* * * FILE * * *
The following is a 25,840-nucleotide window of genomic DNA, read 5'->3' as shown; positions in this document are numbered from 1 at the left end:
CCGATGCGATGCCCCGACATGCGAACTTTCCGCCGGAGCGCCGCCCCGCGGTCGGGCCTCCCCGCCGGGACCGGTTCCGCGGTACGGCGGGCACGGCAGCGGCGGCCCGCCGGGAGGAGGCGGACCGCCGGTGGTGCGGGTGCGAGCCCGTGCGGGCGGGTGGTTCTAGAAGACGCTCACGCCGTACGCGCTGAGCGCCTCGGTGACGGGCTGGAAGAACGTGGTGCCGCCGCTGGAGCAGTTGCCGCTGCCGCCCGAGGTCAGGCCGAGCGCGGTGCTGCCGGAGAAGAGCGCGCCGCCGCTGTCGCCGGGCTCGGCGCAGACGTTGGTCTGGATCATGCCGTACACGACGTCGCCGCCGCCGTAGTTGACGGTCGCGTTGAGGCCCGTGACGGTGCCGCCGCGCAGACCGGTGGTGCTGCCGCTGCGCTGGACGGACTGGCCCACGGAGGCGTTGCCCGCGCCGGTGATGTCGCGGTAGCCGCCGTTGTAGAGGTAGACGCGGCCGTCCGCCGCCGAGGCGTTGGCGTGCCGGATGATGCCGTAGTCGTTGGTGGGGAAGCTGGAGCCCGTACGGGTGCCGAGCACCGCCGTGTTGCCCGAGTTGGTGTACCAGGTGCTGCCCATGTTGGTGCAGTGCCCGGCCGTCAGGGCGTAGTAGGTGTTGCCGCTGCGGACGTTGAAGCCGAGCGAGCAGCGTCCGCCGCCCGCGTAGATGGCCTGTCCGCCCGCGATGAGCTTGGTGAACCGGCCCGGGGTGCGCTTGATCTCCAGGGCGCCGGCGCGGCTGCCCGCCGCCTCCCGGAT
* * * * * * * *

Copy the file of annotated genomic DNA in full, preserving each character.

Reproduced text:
The following is a 25,840-nucleotide window of genomic DNA, read 5'->3' as shown; positions in this document are numbered from 1 at the left end:
CCGATGCGATGCCCCGACATGCGAACTTTCCGCCGGAGCGCCGCCCCGCGGTCGGGCCTCCCCGCCGGGACCGGTTCCGCGGTACGGCGGGCACGGCAGCGGCGGCCCGCCGGGAGGAGGCGGACCGCCGGTGGTGCGGGTGCGAGCCCGTGCGGGCGGGTGGTTCTAGAAGACGCTCACGCCGTACGCGCTGAGCGCCTCGGTGACGGGCTGGAAGAACGTGGTGCCGCCGCTGGAGCAGTTGCCGCTGCCGCCCGAGGTCAGGCCGAGCGCGGTGCTGCCGGAGAAGAGCGCGCCGCCGCTGTCGCCGGGCTCGGCGCAGACGTTGGTCTGGATCATGCCGTACACGACGTCGCCGCCGCCGTAGTTGACGGTCGCGTTGAGGCCCGTGACGGTGCCGCCGCGCAGACCGGTGGTGCTGCCGCTGCGCTGGACGGACTGGCCCACGGAGGCGTTGCCCGCGCCGGTGATGTCGCGGTAGCCGCCGTTGTAGAGGTAGACGCGGCCGTCCGCCGCCGAGGCGTTGGCGTGCCGGATGATGCCGTAGTCGTTGGTGGGGAAGCTGGAGCCCGTACGGGTGCCGAGCACCGCCGTGTTGCCCGAGTTGGTGTACCAGGTGCTGCCCATGTTGGTGCAGTGCCCGGCCGTCAGGGCGTAGTAGGTGTTGCCGCTGCGGACGTTGAAGCCGAGCGAGCAGCGTCCGCCGCCCGCGTAGATGGCCTGTCCGCCCGCGATGAGCTTGGTGAACCGGCCCGGGGTGCGCTTGATCTCCAGGGCGCCGGCGCGGCTGCCCGCCGCCTCCCGGAT